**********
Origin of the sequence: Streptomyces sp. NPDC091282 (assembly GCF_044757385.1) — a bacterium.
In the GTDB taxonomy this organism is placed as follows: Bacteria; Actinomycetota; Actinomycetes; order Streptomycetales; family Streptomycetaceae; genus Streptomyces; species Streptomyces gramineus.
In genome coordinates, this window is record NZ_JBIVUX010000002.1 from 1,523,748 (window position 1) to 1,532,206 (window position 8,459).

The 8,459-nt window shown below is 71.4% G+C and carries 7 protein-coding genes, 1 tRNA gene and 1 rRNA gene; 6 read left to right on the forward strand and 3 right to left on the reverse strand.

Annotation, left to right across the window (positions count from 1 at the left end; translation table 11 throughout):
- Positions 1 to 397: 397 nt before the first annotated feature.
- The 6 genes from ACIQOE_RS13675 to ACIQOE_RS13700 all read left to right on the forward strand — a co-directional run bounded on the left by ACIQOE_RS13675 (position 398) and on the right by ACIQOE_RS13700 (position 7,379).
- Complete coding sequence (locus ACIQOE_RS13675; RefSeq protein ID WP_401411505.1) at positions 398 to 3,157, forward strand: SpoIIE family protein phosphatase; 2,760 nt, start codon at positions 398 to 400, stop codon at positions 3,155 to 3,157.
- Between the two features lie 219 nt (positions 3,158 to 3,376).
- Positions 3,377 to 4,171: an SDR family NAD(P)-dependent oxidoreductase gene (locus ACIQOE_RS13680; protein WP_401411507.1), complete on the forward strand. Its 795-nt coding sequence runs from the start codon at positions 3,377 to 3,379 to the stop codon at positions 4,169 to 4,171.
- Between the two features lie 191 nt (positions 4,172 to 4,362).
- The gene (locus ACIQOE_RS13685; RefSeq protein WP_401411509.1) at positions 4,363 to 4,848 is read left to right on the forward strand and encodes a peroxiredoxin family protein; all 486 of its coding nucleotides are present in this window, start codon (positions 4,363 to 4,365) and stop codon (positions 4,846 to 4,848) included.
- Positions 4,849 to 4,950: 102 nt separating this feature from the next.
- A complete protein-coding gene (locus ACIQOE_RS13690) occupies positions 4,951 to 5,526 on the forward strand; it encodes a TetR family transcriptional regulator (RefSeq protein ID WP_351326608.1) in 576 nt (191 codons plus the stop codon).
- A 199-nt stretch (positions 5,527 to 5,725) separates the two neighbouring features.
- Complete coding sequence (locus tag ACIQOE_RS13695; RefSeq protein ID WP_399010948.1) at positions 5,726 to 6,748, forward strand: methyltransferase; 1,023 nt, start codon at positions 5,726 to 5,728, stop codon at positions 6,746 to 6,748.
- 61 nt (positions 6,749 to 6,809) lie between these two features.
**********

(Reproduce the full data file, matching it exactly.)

Origin of the sequence: Streptomyces sp. NPDC091282 (assembly GCF_044757385.1) — a bacterium.
In the GTDB taxonomy this organism is placed as follows: Bacteria; Actinomycetota; Actinomycetes; order Streptomycetales; family Streptomycetaceae; genus Streptomyces; species Streptomyces gramineus.
In genome coordinates, this window is record NZ_JBIVUX010000002.1 from 1,523,748 (window position 1) to 1,532,206 (window position 8,459).

The 8,459-nt window shown below is 71.4% G+C and carries 7 protein-coding genes, 1 tRNA gene and 1 rRNA gene; 6 read left to right on the forward strand and 3 right to left on the reverse strand.

Annotation, left to right across the window (positions count from 1 at the left end; translation table 11 throughout):
- Positions 1 to 397: 397 nt before the first annotated feature.
- The 6 genes from ACIQOE_RS13675 to ACIQOE_RS13700 all read left to right on the forward strand — a co-directional run bounded on the left by ACIQOE_RS13675 (position 398) and on the right by ACIQOE_RS13700 (position 7,379).
- Complete coding sequence (locus ACIQOE_RS13675; RefSeq protein ID WP_401411505.1) at positions 398 to 3,157, forward strand: SpoIIE family protein phosphatase; 2,760 nt, start codon at positions 398 to 400, stop codon at positions 3,155 to 3,157.
- Between the two features lie 219 nt (positions 3,158 to 3,376).
- Positions 3,377 to 4,171: an SDR family NAD(P)-dependent oxidoreductase gene (locus ACIQOE_RS13680; protein WP_401411507.1), complete on the forward strand. Its 795-nt coding sequence runs from the start codon at positions 3,377 to 3,379 to the stop codon at positions 4,169 to 4,171.
- Between the two features lie 191 nt (positions 4,172 to 4,362).
- The gene (locus ACIQOE_RS13685; RefSeq protein WP_401411509.1) at positions 4,363 to 4,848 is read left to right on the forward strand and encodes a peroxiredoxin family protein; all 486 of its coding nucleotides are present in this window, start codon (positions 4,363 to 4,365) and stop codon (positions 4,846 to 4,848) included.
- Positions 4,849 to 4,950: 102 nt separating this feature from the next.
- A complete protein-coding gene (locus ACIQOE_RS13690) occupies positions 4,951 to 5,526 on the forward strand; it encodes a TetR family transcriptional regulator (RefSeq protein ID WP_351326608.1) in 576 nt (191 codons plus the stop codon).
- A 199-nt stretch (positions 5,527 to 5,725) separates the two neighbouring features.
- Complete coding sequence (locus tag ACIQOE_RS13695; RefSeq protein ID WP_399010948.1) at positions 5,726 to 6,748, forward strand: methyltransferase; 1,023 nt, start codon at positions 5,726 to 5,728, stop codon at positions 6,746 to 6,748.
- 61 nt (positions 6,749 to 6,809) lie between these two features.